This is the inaugural post in a new series called “So What Do You Do?” in which we will talk about our experiences in internships. We wanted to showcase the wide range of things people are doing in the world of library and information science.
Tell us a bit about yourself.
My name is Chris Eaker, and I’m a second year student in the School of Information Sciences at the University of Tennessee, Knoxville. I’m specializing in scientific data curation and data management. I have a background in civil engineering, a career I held for nine years before going back to school.
So what do you do?
As part of my graduate research assistantship in the Data Curation Education in Research Centers project, I spent the summer of 2012 in Boulder, Colorado, working at the National Center for Atmospheric Research (NCAR). The goal of the project is to educate information science professionals in the field of data curation by putting them alongside active researchers.
My project for the summer consisted of conducting a data management audit of four research groups in the Earth Observing Laboratory at NCAR. I investigated areas such as metadata, tools used in data processing, and archiving practices. The final deliverable was a report describing my findings and making recommendations for how each group could improve. Among the report’s recommendations were suggestions to write a data management plan for each project, make use of a project tracking system to keep projects on task, and to employ a scientific related metadata schema.
Are you finding your coursework helpful in that position? In what way?
Yes! I’ve chosen my courses to prepare me for a career in data curation. However, even the core courses that every LIS student takes were helpful. The most helpful core course was The Organization of Information, which is the one where we learn about classification systems, cataloging, and metadata. These skills were essential in auditing the data management practices of the researchers. Another course, Foundations of Data Curation, taught me the basic building blocks of data curation, why it’s important, and how to go about doing it. Skills acquired in this course helped me to understand data management, metadata schemas for scientific research, and archiving principles.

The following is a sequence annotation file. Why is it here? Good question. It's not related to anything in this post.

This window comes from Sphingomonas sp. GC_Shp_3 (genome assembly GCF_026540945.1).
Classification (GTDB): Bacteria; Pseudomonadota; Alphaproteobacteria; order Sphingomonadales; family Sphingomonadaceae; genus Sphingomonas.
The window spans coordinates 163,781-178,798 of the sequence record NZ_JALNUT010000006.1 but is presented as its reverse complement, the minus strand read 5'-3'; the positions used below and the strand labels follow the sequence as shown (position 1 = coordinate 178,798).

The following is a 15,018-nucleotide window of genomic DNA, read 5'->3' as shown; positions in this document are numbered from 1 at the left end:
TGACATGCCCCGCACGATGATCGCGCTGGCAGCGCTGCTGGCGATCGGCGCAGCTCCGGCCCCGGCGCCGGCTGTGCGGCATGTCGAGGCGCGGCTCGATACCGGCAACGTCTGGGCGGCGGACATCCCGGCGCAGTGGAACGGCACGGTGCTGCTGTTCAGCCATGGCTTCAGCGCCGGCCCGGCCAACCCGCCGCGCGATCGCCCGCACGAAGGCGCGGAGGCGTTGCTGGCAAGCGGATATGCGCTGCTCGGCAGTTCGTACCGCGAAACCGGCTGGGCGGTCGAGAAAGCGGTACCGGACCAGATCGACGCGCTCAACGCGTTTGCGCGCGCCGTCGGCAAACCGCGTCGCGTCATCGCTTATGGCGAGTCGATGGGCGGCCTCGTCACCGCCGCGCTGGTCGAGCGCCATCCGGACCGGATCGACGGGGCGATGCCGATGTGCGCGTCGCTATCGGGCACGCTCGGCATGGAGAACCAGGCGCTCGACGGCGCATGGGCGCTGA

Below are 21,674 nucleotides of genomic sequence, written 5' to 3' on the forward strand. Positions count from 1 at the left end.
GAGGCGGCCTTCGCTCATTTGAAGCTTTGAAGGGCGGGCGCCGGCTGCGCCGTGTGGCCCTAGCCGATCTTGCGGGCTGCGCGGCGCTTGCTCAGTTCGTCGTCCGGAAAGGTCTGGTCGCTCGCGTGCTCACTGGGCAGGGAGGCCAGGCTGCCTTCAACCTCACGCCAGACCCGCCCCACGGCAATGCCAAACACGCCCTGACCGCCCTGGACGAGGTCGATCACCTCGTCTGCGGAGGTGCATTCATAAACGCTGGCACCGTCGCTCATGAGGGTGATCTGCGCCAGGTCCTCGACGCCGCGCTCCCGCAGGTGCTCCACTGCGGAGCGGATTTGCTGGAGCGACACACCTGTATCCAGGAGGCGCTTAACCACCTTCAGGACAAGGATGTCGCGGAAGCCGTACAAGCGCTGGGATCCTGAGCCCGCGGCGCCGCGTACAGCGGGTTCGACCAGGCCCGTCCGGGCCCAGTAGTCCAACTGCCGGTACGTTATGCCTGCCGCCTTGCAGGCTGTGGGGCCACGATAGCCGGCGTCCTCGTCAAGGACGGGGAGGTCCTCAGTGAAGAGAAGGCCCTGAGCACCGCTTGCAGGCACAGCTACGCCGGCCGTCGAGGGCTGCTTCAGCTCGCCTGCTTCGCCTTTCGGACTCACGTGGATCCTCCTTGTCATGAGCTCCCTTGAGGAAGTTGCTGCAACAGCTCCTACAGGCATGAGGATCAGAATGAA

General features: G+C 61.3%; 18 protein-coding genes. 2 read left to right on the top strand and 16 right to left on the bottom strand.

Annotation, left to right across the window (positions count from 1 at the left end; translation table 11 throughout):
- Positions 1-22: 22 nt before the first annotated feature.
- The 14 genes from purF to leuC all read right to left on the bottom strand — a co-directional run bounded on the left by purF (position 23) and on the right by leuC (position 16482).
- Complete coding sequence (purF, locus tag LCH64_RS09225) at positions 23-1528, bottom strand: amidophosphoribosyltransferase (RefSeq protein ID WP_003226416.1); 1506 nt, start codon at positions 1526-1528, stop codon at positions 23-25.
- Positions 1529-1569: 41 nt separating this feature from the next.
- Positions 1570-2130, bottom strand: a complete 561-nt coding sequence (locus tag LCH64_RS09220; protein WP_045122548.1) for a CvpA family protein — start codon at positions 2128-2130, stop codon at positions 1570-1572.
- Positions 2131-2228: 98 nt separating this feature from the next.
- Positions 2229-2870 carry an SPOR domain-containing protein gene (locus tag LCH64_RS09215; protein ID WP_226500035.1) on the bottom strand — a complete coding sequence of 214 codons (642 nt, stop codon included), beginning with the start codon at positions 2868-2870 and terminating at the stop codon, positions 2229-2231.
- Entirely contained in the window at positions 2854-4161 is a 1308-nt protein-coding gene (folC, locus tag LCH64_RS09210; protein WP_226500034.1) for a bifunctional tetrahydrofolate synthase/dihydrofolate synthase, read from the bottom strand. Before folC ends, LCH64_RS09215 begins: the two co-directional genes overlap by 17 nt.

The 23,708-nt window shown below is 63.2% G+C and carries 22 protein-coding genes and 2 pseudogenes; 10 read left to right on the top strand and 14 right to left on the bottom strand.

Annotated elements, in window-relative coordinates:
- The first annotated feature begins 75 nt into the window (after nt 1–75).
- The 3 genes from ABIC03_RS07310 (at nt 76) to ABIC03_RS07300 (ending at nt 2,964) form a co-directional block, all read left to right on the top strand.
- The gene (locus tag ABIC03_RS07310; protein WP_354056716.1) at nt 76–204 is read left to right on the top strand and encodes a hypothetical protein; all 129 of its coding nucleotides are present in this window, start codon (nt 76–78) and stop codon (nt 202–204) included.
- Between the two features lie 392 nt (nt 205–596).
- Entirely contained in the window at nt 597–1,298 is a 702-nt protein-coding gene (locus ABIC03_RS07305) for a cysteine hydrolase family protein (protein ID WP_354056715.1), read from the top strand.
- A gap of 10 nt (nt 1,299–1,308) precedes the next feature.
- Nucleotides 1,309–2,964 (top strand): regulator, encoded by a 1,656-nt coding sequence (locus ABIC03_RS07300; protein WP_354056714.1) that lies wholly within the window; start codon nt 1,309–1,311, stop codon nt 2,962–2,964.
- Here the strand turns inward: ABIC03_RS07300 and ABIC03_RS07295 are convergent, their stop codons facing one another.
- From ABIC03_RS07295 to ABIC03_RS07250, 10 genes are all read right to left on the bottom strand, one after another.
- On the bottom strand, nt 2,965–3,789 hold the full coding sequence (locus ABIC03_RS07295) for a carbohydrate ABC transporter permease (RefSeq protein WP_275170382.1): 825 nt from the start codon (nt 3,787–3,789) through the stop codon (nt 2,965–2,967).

What would you say are the lessons you’ve taken away from this internship?
This internship has given me a clearer understanding of how scientific research is done in practice and how I, as an information science professional, can aid that process. It has reinforced my belief that we need to teach data management in our science programs at our colleges and universities, because it is so important to the long term viability and accessibility of scientific data.
How do you think this will help with your career?
This internship has already helped my career by strengthening my resume and proving that I have practical experience. My future career aspirations are to become a data curation librarian at an academic library. I hope to work with researchers across the campus — both faculty and students — to educate and assist with their work. We as information professionals have skills that are valuable in the management of data.
Overall, this internship was a great experience. I learned more than I could have learned in a classroom setting and made valuable contacts in the atmospheric research field. Of course, getting to spend the summer in Boulder, Colorado, was a huge bonus!